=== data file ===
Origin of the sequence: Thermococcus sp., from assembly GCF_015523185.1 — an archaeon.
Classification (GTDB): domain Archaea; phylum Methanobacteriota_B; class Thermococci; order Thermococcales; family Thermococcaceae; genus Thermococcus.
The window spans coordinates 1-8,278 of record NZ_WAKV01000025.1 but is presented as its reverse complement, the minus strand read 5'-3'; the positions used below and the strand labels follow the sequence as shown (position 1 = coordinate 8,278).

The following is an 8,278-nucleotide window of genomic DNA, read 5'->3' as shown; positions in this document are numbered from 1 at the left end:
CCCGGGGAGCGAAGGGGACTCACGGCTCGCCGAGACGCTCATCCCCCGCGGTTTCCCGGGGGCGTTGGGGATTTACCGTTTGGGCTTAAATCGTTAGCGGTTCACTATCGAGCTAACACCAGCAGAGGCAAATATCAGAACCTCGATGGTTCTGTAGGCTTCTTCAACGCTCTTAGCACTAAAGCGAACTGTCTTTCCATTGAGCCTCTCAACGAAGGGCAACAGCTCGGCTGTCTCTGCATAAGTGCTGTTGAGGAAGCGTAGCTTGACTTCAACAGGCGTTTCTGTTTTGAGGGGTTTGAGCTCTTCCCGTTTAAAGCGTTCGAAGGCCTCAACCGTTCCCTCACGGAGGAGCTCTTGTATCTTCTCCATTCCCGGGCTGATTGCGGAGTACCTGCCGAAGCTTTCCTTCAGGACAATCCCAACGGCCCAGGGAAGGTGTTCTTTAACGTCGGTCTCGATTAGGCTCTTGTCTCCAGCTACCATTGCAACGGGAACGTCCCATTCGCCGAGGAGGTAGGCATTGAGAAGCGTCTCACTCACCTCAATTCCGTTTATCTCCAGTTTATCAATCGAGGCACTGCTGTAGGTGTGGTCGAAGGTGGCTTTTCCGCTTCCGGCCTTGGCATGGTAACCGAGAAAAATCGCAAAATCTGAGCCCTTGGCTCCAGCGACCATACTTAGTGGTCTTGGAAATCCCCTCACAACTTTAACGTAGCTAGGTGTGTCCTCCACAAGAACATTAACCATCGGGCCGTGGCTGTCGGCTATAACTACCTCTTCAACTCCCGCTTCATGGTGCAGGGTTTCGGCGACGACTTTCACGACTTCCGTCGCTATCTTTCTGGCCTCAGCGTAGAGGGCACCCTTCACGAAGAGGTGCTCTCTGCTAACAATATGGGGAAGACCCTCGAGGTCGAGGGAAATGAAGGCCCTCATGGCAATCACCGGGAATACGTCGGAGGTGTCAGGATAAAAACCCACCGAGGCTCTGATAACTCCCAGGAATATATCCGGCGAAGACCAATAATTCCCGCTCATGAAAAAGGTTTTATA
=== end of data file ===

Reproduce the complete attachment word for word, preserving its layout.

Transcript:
Origin of the sequence: Thermococcus sp., from assembly GCF_015523185.1 — an archaeon.
Classification (GTDB): domain Archaea; phylum Methanobacteriota_B; class Thermococci; order Thermococcales; family Thermococcaceae; genus Thermococcus.
The window spans coordinates 1-8,278 of record NZ_WAKV01000025.1 but is presented as its reverse complement, the minus strand read 5'-3'; the positions used below and the strand labels follow the sequence as shown (position 1 = coordinate 8,278).

The following is an 8,278-nucleotide window of genomic DNA, read 5'->3' as shown; positions in this document are numbered from 1 at the left end:
CCCGGGGAGCGAAGGGGACTCACGGCTCGCCGAGACGCTCATCCCCCGCGGTTTCCCGGGGGCGTTGGGGATTTACCGTTTGGGCTTAAATCGTTAGCGGTTCACTATCGAGCTAACACCAGCAGAGGCAAATATCAGAACCTCGATGGTTCTGTAGGCTTCTTCAACGCTCTTAGCACTAAAGCGAACTGTCTTTCCATTGAGCCTCTCAACGAAGGGCAACAGCTCGGCTGTCTCTGCATAAGTGCTGTTGAGGAAGCGTAGCTTGACTTCAACAGGCGTTTCTGTTTTGAGGGGTTTGAGCTCTTCCCGTTTAAAGCGTTCGAAGGCCTCAACCGTTCCCTCACGGAGGAGCTCTTGTATCTTCTCCATTCCCGGGCTGATTGCGGAGTACCTGCCGAAGCTTTCCTTCAGGACAATCCCAACGGCCCAGGGAAGGTGTTCTTTAACGTCGGTCTCGATTAGGCTCTTGTCTCCAGCTACCATTGCAACGGGAACGTCCCATTCGCCGAGGAGGTAGGCATTGAGAAGCGTCTCACTCACCTCAATTCCGTTTATCTCCAGTTTATCAATCGAGGCACTGCTGTAGGTGTGGTCGAAGGTGGCTTTTCCGCTTCCGGCCTTGGCATGGTAACCGAGAAAAATCGCAAAATCTGAGCCCTTGGCTCCAGCGACCATACTTAGTGGTCTTGGAAATCCCCTCACAACTTTAACGTAGCTAGGTGTGTCCTCCACAAGAACATTAACCATCGGGCCGTGGCTGTCGGCTATAACTACCTCTTCAACTCCCGCTTCATGGTGCAGGGTTTCGGCGACGACTTTCACGACTTCCGTCGCTATCTTTCTGGCCTCAGCGTAGAGGGCACCCTTCACGAAGAGGTGCTCTCTGCTAACAATATGGGGAAGACCCTCGAGGTCGAGGGAAATGAAGGCCCTCATGGCAATCACCGGGAATACGTCGGAGGTGTCAGGATAAAAACCCACCGAGGCTCTGATAACTCCCAGGAATATATCCGGCGAAGACCAATAATTCCCGCTCATGAAAAAGGTTTTATA